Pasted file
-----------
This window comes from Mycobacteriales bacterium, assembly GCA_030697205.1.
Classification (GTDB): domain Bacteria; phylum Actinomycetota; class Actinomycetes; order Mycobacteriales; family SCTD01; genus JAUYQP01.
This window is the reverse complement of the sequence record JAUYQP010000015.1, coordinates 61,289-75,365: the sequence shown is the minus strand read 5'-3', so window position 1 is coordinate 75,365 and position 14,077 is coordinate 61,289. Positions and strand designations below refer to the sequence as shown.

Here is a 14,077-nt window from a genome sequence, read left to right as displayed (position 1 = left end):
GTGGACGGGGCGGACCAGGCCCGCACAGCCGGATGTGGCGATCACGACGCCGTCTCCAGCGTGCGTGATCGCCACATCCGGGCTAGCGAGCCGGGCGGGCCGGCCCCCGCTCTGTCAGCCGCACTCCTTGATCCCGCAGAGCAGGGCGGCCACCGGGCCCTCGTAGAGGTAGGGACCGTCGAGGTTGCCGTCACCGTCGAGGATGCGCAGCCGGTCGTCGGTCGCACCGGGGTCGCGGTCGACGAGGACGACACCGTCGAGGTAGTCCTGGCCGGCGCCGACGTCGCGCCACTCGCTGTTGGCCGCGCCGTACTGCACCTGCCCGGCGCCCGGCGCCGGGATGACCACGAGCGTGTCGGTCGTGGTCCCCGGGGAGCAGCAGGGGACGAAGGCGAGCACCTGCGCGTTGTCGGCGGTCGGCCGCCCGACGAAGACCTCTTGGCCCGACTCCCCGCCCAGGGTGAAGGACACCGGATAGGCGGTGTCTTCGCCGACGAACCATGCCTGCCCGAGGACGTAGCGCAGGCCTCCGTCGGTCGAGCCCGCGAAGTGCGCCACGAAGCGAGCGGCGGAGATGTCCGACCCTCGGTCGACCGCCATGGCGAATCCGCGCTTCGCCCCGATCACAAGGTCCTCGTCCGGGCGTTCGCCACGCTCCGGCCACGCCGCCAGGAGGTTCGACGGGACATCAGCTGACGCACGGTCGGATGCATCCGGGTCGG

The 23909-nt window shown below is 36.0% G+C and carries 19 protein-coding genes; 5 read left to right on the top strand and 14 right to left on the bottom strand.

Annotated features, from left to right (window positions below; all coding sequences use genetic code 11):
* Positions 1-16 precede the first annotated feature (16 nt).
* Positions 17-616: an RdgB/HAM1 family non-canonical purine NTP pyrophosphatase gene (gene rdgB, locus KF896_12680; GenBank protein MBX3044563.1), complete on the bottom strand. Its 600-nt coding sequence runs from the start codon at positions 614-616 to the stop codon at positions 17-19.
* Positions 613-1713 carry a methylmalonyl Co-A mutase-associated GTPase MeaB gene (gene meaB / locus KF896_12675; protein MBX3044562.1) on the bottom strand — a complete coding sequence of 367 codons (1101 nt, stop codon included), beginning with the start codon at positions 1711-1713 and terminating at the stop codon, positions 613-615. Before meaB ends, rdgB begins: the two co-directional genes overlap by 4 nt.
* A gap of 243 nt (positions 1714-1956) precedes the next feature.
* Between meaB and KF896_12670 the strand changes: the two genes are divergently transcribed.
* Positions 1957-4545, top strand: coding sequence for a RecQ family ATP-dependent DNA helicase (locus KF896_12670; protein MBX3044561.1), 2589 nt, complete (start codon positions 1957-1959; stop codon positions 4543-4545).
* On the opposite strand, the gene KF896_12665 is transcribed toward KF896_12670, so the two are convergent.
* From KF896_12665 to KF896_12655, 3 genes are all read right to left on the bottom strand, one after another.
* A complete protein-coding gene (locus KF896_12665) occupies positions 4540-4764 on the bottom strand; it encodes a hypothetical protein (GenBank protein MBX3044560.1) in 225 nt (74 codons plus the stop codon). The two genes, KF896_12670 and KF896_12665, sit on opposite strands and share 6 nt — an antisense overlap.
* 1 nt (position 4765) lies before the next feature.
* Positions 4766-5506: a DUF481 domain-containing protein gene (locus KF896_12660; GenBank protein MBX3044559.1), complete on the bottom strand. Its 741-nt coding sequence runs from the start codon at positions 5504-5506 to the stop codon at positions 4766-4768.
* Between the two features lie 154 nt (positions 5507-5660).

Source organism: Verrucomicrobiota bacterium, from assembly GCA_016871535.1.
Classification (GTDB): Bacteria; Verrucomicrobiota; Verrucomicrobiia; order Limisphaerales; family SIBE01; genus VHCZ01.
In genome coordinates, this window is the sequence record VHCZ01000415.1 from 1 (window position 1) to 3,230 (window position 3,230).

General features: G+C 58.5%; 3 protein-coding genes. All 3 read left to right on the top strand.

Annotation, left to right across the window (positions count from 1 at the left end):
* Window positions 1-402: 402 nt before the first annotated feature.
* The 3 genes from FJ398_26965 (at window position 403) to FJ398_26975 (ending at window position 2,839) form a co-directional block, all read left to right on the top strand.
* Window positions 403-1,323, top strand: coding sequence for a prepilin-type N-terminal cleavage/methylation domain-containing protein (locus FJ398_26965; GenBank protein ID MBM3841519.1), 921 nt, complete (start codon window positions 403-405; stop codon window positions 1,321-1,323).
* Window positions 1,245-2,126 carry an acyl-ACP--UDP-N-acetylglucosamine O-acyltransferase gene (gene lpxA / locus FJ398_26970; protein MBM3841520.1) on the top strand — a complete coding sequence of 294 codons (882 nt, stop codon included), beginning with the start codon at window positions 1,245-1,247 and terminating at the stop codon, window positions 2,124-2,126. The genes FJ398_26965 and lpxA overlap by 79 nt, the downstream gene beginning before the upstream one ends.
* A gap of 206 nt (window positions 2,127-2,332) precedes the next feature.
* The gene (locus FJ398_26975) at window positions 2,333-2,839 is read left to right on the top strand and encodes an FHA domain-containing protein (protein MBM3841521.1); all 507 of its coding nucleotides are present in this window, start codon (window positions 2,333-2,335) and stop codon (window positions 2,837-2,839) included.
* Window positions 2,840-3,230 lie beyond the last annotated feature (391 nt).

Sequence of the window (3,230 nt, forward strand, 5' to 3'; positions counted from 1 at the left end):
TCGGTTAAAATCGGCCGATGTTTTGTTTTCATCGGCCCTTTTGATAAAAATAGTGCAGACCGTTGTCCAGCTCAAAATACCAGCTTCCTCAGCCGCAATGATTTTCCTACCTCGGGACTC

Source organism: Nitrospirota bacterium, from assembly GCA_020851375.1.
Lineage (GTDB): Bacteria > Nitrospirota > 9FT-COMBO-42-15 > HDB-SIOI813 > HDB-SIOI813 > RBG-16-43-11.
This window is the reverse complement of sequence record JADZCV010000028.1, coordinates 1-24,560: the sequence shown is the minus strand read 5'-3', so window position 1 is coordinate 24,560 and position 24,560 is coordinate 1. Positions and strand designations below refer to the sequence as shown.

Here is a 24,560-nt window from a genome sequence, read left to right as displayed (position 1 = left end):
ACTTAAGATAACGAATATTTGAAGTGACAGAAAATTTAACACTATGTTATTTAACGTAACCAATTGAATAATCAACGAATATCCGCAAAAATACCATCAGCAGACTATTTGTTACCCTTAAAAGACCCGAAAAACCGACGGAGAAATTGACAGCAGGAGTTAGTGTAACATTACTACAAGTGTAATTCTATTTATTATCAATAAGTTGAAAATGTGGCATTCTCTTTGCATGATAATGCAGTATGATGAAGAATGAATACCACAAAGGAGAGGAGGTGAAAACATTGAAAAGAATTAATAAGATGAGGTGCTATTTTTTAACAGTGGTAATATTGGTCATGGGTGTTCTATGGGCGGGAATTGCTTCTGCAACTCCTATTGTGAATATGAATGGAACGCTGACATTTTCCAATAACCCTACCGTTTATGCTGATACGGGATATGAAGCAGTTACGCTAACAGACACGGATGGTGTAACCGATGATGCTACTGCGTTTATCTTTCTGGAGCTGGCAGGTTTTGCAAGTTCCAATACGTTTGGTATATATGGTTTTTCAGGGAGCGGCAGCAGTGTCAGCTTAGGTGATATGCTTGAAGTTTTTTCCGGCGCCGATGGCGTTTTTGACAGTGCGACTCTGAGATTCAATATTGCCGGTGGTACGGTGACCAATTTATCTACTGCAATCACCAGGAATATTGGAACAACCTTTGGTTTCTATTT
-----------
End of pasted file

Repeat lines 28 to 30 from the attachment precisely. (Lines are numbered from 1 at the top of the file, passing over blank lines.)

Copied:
* Window positions 1,245-2,126 carry an acyl-ACP--UDP-N-acetylglucosamine O-acyltransferase gene (gene lpxA / locus FJ398_26970; protein MBM3841520.1) on the top strand — a complete coding sequence of 294 codons (882 nt, stop codon included), beginning with the start codon at window positions 1,245-1,247 and terminating at the stop codon, window positions 2,124-2,126. The genes FJ398_26965 and lpxA overlap by 79 nt, the downstream gene beginning before the upstream one ends.
* A gap of 206 nt (window positions 2,127-2,332) precedes the next feature.
* The gene (locus FJ398_26975) at window positions 2,333-2,839 is read left to right on the top strand and encodes an FHA domain-containing protein (protein MBM3841521.1); all 507 of its coding nucleotides are present in this window, start codon (window positions 2,333-2,335) and stop codon (window positions 2,837-2,839) included.